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What to know about 10 Gallon Aquariums?

Discussion in 'New to the Hobby Questions and Answers' started by Ravindu, Sep 19, 2019.

  1. Ravindu

    Ravindu New Member

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  2. Colin_T

    Colin_T Member

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    Hi and welcome to the forum :)

    What fish did you want to keep?

    The main thing to consider when buying an aquarium is what fish do you want to keep. If you buy a small aquarium and want to keep an Oscar cichlid, you will have problems because the fish will grow to big for the tank.

    Surface area (length x width) is more important to fish than height. This is because fish swim left to right and not up and down. If you get an aquarium that is 18 inches long x 12 inches wide x 18 inches high, it has a small surface area (18 x 12 inches).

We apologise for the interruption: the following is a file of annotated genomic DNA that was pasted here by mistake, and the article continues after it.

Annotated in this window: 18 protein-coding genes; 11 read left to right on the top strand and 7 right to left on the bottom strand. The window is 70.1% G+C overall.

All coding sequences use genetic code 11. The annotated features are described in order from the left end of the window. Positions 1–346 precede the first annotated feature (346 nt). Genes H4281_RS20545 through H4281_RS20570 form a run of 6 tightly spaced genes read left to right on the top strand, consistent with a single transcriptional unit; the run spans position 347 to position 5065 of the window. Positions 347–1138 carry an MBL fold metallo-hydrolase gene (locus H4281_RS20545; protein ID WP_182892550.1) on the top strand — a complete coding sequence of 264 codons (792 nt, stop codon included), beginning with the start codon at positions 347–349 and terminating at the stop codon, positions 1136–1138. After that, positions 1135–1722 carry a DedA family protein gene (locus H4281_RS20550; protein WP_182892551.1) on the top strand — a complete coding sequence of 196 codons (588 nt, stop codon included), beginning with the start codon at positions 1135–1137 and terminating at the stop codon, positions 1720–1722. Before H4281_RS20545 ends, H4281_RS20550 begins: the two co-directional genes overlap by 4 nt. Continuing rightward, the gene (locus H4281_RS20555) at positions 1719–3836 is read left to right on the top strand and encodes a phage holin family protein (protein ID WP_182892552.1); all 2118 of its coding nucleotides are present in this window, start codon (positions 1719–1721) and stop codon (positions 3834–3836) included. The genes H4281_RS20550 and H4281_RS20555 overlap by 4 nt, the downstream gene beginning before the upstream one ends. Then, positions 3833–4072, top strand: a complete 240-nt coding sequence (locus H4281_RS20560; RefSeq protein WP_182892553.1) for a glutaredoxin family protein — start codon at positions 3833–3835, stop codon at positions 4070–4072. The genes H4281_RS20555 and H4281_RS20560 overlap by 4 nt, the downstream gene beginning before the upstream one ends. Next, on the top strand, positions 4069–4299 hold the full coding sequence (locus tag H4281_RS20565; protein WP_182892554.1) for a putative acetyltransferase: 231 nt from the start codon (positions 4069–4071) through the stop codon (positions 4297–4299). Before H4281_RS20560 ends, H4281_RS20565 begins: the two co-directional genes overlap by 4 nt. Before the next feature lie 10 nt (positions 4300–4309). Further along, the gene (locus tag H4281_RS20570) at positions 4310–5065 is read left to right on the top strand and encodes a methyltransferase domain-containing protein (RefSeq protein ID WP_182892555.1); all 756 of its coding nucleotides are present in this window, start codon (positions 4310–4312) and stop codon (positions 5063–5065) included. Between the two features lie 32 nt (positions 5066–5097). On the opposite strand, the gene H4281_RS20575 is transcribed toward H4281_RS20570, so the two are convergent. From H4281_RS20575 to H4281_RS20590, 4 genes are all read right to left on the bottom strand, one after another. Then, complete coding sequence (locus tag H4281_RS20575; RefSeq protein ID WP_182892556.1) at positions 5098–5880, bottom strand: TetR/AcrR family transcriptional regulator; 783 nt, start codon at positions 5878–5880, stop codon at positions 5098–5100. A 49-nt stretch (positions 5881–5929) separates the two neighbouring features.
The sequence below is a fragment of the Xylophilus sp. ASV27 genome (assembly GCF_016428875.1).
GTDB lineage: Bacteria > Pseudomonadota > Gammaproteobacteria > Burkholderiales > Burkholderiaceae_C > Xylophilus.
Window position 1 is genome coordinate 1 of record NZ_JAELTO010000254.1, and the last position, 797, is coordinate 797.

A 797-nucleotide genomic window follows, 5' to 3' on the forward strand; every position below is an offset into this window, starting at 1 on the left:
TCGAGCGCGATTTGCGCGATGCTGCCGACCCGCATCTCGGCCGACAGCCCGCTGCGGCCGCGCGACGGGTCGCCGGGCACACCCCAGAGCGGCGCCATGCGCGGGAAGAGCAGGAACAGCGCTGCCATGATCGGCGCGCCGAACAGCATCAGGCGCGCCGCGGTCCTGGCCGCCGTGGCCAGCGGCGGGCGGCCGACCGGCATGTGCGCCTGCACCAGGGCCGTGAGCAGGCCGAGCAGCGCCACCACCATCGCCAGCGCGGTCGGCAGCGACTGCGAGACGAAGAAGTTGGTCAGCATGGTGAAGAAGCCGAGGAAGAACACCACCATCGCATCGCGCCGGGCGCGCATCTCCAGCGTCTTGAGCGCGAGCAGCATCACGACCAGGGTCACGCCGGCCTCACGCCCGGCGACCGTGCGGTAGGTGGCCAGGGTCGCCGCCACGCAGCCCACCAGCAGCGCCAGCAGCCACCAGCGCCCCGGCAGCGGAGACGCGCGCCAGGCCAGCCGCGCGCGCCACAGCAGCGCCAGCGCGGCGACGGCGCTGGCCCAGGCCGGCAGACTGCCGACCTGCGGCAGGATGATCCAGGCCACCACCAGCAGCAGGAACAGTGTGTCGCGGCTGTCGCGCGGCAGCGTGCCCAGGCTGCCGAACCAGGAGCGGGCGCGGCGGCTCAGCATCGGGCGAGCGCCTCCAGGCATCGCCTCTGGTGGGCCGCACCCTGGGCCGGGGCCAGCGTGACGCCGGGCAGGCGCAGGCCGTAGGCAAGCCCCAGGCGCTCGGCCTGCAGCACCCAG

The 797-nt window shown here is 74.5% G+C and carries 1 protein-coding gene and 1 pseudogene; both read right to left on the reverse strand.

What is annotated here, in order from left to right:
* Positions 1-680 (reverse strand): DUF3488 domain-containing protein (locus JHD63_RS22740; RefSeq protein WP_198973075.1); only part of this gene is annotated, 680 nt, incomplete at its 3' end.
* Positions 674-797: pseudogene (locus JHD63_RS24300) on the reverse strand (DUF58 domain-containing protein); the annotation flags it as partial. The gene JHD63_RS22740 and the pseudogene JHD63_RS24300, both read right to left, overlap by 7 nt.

If you get an aquarium that is 18 inches long x 18 inches wide x 12 inches high, it has a much better surface area (18 x 18 inches) and is better for fish.
     
  3. Byron

    Byron Member

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    Agree with Colin.

    As for the linked article, there is some useful information there, but some especially when it comes to the stocking is misleading or inaccurate. Shoaling fish that reach 2 inches are not going to work in this small a tank. Shoaling species (this applies to all tetras, cories, rasboras, danios, barbs, loaches, rainbowfish) need groups, and the more there are of the species the better (healthier) they will be. This is an absolute need inherent to each species. Putting say 7-8 2-inch fish in this tank is not a good idea.

    "Nano" species are generally suited to small tanks like a basic 10g. Depending upon the water parameters and the species.
     
  4. seangee

    seangee Member

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    Do you already have the tank, or are you still considering? If you have the space a 20G (or preferably 20G long) will give you far more flexibility when it comes to stocking and really is not much more expensive. Although it seems counter intuitive a bigger tank is also easier to maintain.
     

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